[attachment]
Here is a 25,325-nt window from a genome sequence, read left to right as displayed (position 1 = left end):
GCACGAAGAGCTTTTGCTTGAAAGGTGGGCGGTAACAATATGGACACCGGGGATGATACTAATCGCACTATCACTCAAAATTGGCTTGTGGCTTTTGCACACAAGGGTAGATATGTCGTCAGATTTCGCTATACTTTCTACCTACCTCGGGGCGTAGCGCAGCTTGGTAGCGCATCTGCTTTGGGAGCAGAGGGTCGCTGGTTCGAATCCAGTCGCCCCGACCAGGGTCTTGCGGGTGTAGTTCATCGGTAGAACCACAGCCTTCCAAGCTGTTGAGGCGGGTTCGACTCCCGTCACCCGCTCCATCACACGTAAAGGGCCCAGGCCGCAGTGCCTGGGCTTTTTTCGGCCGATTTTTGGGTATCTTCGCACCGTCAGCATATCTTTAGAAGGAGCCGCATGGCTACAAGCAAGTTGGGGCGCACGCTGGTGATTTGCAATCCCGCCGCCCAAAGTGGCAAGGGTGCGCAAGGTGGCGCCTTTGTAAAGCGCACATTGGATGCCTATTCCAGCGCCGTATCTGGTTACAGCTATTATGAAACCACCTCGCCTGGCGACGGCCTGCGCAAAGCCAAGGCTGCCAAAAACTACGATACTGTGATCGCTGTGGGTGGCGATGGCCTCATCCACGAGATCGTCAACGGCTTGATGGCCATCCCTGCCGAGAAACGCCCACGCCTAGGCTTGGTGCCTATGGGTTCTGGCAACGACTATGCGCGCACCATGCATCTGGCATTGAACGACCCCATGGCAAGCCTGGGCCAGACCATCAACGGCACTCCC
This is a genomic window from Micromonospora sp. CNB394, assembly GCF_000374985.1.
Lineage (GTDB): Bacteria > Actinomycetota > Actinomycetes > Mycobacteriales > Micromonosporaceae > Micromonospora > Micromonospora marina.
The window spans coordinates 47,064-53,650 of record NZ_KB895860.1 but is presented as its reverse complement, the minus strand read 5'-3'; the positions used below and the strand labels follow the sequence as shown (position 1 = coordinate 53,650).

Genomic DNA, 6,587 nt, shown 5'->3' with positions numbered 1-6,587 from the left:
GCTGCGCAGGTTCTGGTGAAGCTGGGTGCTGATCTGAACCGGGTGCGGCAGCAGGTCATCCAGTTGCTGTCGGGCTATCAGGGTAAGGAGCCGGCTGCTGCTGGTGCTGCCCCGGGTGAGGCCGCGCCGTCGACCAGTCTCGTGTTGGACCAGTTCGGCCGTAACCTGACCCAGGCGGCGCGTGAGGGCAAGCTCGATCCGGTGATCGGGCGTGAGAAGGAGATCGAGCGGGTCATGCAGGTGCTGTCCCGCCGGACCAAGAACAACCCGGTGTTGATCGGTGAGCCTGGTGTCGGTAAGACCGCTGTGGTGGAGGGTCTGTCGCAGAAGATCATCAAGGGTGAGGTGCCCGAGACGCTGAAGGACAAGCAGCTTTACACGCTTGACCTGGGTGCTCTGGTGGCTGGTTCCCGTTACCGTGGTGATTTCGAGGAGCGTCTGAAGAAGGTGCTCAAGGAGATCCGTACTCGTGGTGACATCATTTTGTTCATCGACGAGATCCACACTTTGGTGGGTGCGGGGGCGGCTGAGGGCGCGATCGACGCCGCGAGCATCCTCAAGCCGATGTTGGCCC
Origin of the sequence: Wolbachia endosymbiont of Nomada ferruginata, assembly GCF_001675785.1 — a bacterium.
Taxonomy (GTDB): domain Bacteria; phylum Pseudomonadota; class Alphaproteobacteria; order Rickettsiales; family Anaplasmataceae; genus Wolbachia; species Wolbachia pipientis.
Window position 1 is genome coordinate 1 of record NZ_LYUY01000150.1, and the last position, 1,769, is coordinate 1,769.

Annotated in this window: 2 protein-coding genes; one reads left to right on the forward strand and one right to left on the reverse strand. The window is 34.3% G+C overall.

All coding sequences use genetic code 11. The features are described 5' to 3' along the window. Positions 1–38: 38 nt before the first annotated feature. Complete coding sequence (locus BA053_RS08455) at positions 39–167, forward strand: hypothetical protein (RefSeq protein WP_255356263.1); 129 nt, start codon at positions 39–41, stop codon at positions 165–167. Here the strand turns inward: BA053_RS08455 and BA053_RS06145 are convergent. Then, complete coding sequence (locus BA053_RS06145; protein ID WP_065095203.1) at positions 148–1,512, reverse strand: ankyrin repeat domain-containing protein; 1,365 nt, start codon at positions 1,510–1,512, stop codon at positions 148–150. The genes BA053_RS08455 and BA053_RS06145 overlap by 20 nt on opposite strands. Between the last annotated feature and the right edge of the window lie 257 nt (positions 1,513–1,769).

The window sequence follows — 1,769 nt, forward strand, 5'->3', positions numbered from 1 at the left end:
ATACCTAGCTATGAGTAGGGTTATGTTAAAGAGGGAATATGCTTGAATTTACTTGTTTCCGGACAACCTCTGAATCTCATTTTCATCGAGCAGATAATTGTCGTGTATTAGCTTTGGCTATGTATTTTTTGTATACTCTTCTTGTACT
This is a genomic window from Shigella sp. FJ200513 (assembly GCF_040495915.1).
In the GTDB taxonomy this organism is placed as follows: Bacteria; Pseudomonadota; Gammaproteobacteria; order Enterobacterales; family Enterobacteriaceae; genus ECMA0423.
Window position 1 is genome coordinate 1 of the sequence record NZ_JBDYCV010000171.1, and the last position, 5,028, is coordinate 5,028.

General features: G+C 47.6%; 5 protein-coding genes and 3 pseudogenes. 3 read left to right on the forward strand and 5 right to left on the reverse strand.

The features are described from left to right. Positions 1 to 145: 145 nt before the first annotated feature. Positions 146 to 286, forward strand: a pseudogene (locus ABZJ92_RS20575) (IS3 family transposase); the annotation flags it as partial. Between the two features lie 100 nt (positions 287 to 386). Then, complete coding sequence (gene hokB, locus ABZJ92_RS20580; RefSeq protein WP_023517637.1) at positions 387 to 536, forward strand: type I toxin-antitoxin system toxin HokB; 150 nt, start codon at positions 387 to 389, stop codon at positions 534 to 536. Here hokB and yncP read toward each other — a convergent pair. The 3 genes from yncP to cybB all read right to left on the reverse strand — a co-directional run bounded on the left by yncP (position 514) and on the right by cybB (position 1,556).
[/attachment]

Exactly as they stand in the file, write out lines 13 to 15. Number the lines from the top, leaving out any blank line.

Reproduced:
The window sequence follows — 1,769 nt, forward strand, 5'->3', positions numbered from 1 at the left end:
ATACCTAGCTATGAGTAGGGTTATGTTAAAGAGGGAATATGCTTGAATTTACTTGTTTCCGGACAACCTCTGAATCTCATTTTCATCGAGCAGATAATTGTCGTGTATTAGCTTTGGCTATGTATTTTTTGTATACTCTTCTTGTACT
This is a genomic window from Shigella sp. FJ200513 (assembly GCF_040495915.1).